Just before her death in 2006 Jane Jacobs, the Canadian social critic and writer, published a book entitled Dark Age Ahead.  In brief, Jacobs argued that with the radical social changes being experienced in the West a catastrophic loss of wisdom which has guided Western culture has also been taking place, especially as that wisdom becomes disengaged from the past and exhilarated by the new, endless world of info/entertainment.  For Jacobs, this scenario has similarities with the loss of wisdom that occurred after the fall of the Roman Empire. 

In addition to Jacob's concerns, we could probably also add the following:  our destructive use of the earth’s resources, our global irresponsibilities to those living in poverty, and our ongoing lust for war and violence.  The list is endless.
I may be off the mark, but I have a feeling this dystopian vision of a dark age ahead is not a popular one.  I am not sure it is a welcome message in many churches.  And yet, as theologian and missiologist Charles Fensham of Knox College in Toronto has also suggested, this kind of message of a dark age ahead may be necessary to shake the churches in North America out of their self-satisfied consumeristic slumbers.  There is a great need to rethink the mission of the church in this rapidly changing context.  Certainly, the emergent and missional church movements are attempts to respond to these challenges.  The new monasticism is also an attempt to come to grips with the loss of wisdom in the wider church and culture.  As Dorothy said to Toto:  "We are not in Kansas anymore."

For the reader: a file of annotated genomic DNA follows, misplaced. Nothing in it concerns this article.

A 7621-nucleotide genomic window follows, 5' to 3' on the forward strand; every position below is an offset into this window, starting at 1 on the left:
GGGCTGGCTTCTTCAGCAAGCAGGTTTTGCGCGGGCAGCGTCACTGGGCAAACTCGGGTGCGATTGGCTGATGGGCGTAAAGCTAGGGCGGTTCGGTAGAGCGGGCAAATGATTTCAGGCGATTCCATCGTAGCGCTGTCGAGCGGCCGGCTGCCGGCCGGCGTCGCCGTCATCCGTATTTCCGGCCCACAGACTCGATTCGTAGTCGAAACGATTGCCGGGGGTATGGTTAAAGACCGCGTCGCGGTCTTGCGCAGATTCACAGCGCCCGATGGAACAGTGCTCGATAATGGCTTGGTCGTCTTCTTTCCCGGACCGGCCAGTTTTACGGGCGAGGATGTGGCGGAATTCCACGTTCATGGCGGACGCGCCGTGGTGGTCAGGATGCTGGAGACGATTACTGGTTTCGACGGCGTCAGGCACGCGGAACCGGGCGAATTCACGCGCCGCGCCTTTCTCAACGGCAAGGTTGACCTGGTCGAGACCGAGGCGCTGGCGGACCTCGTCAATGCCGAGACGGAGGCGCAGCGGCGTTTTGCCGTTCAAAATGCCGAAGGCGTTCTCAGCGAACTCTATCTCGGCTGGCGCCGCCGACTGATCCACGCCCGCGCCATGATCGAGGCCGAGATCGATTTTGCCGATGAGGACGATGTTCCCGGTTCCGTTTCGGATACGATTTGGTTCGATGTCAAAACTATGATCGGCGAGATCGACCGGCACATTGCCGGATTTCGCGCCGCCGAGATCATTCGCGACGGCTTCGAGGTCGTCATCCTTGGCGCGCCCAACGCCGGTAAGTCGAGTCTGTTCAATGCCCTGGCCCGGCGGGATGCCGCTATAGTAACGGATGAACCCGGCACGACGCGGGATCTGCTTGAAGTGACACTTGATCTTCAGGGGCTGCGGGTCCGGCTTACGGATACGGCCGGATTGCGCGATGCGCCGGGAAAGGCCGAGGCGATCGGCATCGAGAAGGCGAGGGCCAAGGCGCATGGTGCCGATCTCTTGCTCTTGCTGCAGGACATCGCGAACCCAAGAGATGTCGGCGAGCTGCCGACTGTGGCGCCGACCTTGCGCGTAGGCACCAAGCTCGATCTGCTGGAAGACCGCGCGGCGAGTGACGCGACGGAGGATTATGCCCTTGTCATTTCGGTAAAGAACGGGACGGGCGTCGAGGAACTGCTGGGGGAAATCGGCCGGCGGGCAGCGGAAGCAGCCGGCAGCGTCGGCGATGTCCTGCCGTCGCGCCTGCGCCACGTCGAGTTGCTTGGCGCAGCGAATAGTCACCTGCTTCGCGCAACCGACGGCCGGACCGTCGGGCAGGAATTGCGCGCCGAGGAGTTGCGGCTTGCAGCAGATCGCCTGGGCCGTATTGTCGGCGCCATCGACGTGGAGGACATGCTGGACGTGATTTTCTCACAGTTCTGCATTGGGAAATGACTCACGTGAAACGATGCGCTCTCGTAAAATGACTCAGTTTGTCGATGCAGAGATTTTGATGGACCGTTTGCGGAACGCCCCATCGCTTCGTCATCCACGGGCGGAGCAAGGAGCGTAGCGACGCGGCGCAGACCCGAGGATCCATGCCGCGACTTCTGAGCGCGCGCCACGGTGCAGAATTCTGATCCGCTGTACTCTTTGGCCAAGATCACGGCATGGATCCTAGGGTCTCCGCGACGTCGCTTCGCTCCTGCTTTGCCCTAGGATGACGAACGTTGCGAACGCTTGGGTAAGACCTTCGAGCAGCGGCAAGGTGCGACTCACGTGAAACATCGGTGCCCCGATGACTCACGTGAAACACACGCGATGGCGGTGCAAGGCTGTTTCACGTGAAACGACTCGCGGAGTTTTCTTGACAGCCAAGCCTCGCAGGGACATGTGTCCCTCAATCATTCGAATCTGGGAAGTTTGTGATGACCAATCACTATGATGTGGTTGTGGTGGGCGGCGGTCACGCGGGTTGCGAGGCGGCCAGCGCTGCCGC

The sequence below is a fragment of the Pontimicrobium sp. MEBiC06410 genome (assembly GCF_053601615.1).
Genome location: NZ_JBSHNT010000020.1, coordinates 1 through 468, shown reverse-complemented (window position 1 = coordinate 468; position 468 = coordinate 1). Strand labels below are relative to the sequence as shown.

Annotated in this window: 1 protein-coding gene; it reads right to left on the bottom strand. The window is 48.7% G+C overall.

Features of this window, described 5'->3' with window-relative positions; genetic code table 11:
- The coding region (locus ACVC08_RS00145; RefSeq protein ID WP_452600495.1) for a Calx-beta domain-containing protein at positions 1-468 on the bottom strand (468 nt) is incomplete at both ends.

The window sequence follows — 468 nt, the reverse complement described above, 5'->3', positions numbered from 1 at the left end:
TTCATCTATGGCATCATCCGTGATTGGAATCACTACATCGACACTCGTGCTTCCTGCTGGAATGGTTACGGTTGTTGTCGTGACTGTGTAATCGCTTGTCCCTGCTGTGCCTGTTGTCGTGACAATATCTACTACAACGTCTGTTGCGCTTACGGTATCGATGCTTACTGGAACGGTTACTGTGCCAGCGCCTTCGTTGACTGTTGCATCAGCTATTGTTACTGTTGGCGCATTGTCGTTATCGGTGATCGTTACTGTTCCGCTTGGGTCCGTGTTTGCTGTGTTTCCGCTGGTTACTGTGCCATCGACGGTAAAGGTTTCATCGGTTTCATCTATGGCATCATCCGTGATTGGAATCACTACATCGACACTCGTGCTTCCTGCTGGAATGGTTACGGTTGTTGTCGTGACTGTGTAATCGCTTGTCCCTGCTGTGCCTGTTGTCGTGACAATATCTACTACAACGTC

After reading through Alisdair MacIntyre’s After Virtue a few weeks ago, a book that also speaks of a coming dark age, the problems facing Western culture are indeed daunting:  we do not seem to have a way to address the deep moral and spiritual and social crises facing us.  There is a need for local forms of community that can preserve and express the wisdom of the ages.  There is a need, as MacIntyre states at the end of his book, for a Saint Benedict.